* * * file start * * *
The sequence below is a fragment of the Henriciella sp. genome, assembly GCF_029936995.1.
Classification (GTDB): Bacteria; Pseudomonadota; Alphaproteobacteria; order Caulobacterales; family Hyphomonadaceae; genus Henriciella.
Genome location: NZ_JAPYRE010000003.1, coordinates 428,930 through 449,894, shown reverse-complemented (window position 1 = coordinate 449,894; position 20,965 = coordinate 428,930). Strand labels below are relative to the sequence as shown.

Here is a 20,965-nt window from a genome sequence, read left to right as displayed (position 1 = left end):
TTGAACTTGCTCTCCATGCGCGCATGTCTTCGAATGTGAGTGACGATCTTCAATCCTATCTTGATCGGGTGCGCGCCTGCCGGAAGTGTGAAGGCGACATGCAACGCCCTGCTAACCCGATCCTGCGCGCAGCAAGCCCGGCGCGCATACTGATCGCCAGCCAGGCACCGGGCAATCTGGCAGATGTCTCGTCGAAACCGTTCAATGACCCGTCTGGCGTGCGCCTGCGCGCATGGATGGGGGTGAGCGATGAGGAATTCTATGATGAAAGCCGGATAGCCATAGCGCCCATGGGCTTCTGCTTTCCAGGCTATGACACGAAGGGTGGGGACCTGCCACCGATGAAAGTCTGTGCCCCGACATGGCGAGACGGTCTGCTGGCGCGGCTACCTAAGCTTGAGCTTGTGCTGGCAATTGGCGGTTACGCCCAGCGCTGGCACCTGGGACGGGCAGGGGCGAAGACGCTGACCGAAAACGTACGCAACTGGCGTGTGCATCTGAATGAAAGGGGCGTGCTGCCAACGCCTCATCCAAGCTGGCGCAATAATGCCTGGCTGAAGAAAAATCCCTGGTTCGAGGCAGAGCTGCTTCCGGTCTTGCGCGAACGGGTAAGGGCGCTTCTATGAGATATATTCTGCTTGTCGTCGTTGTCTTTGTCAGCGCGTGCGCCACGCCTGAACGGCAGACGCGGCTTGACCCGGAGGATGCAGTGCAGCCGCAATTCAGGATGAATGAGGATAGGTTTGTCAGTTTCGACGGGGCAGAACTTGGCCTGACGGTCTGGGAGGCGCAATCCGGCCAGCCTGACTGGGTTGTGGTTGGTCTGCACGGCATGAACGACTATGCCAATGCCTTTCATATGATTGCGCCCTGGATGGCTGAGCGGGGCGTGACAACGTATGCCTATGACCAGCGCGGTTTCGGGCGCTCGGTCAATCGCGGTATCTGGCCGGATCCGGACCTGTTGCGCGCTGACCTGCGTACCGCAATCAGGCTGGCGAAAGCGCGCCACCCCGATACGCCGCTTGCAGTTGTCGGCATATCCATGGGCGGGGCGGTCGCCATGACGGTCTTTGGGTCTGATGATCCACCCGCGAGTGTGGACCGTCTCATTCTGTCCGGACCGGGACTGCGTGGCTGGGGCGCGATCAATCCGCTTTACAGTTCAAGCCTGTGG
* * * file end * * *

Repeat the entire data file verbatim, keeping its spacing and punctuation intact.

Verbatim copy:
The sequence below is a fragment of the Henriciella sp. genome, assembly GCF_029936995.1.
Classification (GTDB): Bacteria; Pseudomonadota; Alphaproteobacteria; order Caulobacterales; family Hyphomonadaceae; genus Henriciella.
Genome location: NZ_JAPYRE010000003.1, coordinates 428,930 through 449,894, shown reverse-complemented (window position 1 = coordinate 449,894; position 20,965 = coordinate 428,930). Strand labels below are relative to the sequence as shown.

Here is a 20,965-nt window from a genome sequence, read left to right as displayed (position 1 = left end):
TTGAACTTGCTCTCCATGCGCGCATGTCTTCGAATGTGAGTGACGATCTTCAATCCTATCTTGATCGGGTGCGCGCCTGCCGGAAGTGTGAAGGCGACATGCAACGCCCTGCTAACCCGATCCTGCGCGCAGCAAGCCCGGCGCGCATACTGATCGCCAGCCAGGCACCGGGCAATCTGGCAGATGTCTCGTCGAAACCGTTCAATGACCCGTCTGGCGTGCGCCTGCGCGCATGGATGGGGGTGAGCGATGAGGAATTCTATGATGAAAGCCGGATAGCCATAGCGCCCATGGGCTTCTGCTTTCCAGGCTATGACACGAAGGGTGGGGACCTGCCACCGATGAAAGTCTGTGCCCCGACATGGCGAGACGGTCTGCTGGCGCGGCTACCTAAGCTTGAGCTTGTGCTGGCAATTGGCGGTTACGCCCAGCGCTGGCACCTGGGACGGGCAGGGGCGAAGACGCTGACCGAAAACGTACGCAACTGGCGTGTGCATCTGAATGAAAGGGGCGTGCTGCCAACGCCTCATCCAAGCTGGCGCAATAATGCCTGGCTGAAGAAAAATCCCTGGTTCGAGGCAGAGCTGCTTCCGGTCTTGCGCGAACGGGTAAGGGCGCTTCTATGAGATATATTCTGCTTGTCGTCGTTGTCTTTGTCAGCGCGTGCGCCACGCCTGAACGGCAGACGCGGCTTGACCCGGAGGATGCAGTGCAGCCGCAATTCAGGATGAATGAGGATAGGTTTGTCAGTTTCGACGGGGCAGAACTTGGCCTGACGGTCTGGGAGGCGCAATCCGGCCAGCCTGACTGGGTTGTGGTTGGTCTGCACGGCATGAACGACTATGCCAATGCCTTTCATATGATTGCGCCCTGGATGGCTGAGCGGGGCGTGACAACGTATGCCTATGACCAGCGCGGTTTCGGGCGCTCGGTCAATCGCGGTATCTGGCCGGATCCGGACCTGTTGCGCGCTGACCTGCGTACCGCAATCAGGCTGGCGAAAGCGCGCCACCCCGATACGCCGCTTGCAGTTGTCGGCATATCCATGGGCGGGGCGGTCGCCATGACGGTCTTTGGGTCTGATGATCCACCCGCGAGTGTGGACCGTCTCATTCTGTCCGGACCGGGACTGCGTGGCTGGGGCGCGATCAATCCGCTTTACAGTTCAAGCCTGTGG